After taking part in the dispersal of a mass attack by explosive boats they found themselves bobbing up and down alongside one and attempting to capture it intact.
Twice they bumped into the explosive-packed bow — and they lived to tell the tale.
The skipper told the Helensburgh and Gareloch Times later: “I brought our craft alongside one. She was empty, lying with her engines stopped.
“Sure enough, while my First Lieutenant was trying to secure her with a rope, we gave the bows two rapid knocks. Nothing happened. Feeling as proud as peacocks, we began to tow.
“Suddenly, after travelling a fair distance, there was a vivid flash, a terrific detonation, and amid clouds of black smoke she disintegrated into a shower of debris.
“Only one of our crew received a superficial wound, although most were clustered around our stern.”
The London Gazette of March 13 1945 recorded that Lieutenant Fullarton had been awarded the Distinguished Service Cross for his service during the Normandy assault from June to September the previous year.
He had been recommended for an award by the Allied Naval Commander Expeditionary Force in November 1944, and he received the medal at an Investiture in Buckingham Palace on November 27 the following year.
The citation read: “For outstanding courage, leadership and skill during the build-up of the Normandy bridge-head.”
Born in Helensburgh on November 11 1915, he was the only son of Dr and Mrs Robert Speirs Fullarton, of Woodburn House, John Street, who also had a daughter, Elspeth.
Educated at Shrewsbury School and Oxford University where he graduated B.A. in Modern Greats and was a member of the university rowing second boat, he was a keen yachtsman and a member of the then Royal Northern Yacht Club.
After the war he worked for ICI at Ardeer and then for the British Electricity Authority as a personnel officer in Glasgow for a number of years, returning to live in Helensburgh about 1950.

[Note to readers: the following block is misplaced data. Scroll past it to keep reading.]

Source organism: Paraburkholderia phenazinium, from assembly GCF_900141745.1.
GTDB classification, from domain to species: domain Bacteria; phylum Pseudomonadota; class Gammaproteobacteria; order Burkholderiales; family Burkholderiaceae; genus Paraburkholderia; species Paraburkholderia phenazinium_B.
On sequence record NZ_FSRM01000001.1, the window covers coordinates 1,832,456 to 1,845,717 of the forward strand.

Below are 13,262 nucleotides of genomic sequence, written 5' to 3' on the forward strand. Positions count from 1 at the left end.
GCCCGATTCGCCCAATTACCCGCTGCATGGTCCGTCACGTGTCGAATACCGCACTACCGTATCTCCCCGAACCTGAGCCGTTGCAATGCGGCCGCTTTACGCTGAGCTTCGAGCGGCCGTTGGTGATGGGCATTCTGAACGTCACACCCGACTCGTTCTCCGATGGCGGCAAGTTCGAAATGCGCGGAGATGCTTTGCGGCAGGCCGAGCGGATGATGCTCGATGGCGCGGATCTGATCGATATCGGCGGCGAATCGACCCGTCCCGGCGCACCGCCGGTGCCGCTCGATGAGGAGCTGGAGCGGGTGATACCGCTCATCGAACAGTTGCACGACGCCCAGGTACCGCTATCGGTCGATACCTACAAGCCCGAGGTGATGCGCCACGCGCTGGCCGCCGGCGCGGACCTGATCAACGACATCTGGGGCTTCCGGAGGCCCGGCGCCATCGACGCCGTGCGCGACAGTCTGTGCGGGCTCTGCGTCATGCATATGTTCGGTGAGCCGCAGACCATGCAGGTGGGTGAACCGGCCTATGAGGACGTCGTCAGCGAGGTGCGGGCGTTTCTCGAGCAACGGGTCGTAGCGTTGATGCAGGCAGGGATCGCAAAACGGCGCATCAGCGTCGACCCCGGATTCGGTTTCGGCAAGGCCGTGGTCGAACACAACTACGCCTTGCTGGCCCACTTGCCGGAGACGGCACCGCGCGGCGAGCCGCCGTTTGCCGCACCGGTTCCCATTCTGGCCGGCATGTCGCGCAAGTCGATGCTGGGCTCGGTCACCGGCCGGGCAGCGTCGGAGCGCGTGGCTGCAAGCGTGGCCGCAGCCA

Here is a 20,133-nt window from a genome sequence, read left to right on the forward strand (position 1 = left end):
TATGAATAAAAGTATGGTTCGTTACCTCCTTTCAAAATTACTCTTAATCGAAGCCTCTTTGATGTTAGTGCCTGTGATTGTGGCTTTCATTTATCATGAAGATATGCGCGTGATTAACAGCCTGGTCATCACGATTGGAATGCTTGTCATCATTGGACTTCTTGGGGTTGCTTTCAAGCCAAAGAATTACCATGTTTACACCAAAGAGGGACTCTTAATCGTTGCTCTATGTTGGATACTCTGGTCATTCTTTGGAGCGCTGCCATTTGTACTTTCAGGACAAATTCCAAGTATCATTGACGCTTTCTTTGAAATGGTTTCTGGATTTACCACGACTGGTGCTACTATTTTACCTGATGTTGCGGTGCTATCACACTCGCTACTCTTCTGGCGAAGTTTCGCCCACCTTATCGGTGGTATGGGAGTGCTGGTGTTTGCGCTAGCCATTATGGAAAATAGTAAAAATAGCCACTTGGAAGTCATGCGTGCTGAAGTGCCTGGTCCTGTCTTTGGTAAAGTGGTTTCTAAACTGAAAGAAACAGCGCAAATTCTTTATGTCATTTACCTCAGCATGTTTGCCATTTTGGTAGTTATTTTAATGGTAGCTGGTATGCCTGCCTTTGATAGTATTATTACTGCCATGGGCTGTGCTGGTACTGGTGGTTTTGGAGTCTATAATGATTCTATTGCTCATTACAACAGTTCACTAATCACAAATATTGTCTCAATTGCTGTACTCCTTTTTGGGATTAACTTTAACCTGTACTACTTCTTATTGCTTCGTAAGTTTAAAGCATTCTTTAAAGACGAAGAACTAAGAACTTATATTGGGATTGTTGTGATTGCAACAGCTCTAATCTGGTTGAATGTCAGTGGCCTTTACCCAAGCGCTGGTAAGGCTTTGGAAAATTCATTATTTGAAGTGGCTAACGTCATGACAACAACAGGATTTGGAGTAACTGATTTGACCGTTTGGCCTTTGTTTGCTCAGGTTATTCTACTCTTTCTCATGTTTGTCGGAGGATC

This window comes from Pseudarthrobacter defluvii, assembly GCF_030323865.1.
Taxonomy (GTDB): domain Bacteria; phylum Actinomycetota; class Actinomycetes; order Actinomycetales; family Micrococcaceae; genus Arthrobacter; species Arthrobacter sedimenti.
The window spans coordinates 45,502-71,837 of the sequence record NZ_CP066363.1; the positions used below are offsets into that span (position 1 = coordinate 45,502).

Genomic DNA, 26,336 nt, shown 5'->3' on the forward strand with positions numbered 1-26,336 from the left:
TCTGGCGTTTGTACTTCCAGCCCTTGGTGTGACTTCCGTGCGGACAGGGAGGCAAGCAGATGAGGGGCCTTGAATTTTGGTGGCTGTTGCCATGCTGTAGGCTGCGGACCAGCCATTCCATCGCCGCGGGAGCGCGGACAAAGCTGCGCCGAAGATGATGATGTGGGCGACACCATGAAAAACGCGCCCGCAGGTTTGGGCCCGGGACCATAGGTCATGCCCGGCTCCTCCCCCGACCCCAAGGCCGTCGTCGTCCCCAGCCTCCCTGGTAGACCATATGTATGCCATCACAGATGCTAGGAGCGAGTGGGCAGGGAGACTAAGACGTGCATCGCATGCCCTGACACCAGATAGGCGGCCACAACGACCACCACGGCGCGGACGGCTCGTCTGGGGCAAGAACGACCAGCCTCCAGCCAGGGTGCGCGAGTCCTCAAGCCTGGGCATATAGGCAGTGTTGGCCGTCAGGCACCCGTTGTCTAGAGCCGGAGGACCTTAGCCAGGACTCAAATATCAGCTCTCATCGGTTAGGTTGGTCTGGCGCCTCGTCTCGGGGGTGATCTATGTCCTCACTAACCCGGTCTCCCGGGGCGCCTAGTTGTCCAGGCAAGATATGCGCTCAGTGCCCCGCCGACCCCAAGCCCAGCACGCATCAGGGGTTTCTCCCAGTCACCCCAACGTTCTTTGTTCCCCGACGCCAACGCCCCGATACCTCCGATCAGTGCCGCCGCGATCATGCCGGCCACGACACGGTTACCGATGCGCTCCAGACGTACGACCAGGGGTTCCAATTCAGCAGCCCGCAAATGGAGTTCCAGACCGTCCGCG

Ten years later he moved to Dunfermline and took up an appointment as a personnel manager with the National Coal Board.
A keen carpenter and vintage car enthusiast, he was always greatly interested in Scottish history, a subject he lectured about to various organisations.
He died suddenly from a bronchial attack in the Dunfermline and West Fife Hospital on August 11 1970 at the age of 54, and was survived by his first wife Jill and his second wife Christine.
His father, Dr Robert Speirs Fullarton, MA, MD, DPH, FRCPS Glas., served as a Major in the Royal Army Medical Corps in World War One and was in charge of a hospital at Mikra in Serbia, seven miles from Salonica, with Serbian and British staff who lived under canvas.
He was awarded the Serbian Order of St Sava, 4th Class, for his service there. He lived for many years in the burgh, and died on April 17 1937 after a short illness.
An obituary in the Helensburgh and Gareloch Times stated: "Dr Fullarton was highly esteemed in Helensburgh by all who knew him.
"For some years past he had been almost blind, but in spite of his defective eyesight he was keenly interested in all around him and was fond of walking and gardening.
"He was naturally very sympathetic with blind people, and undertook the translation of books of outstanding merit into Braille for the benefit of fellow sufferers."
Dr Fullarton was a director and loyal supporter of the Helensburgh and Clan Colquhoun Highland Association, and a leading member of St Michael and All Angels Church where his funeral was held.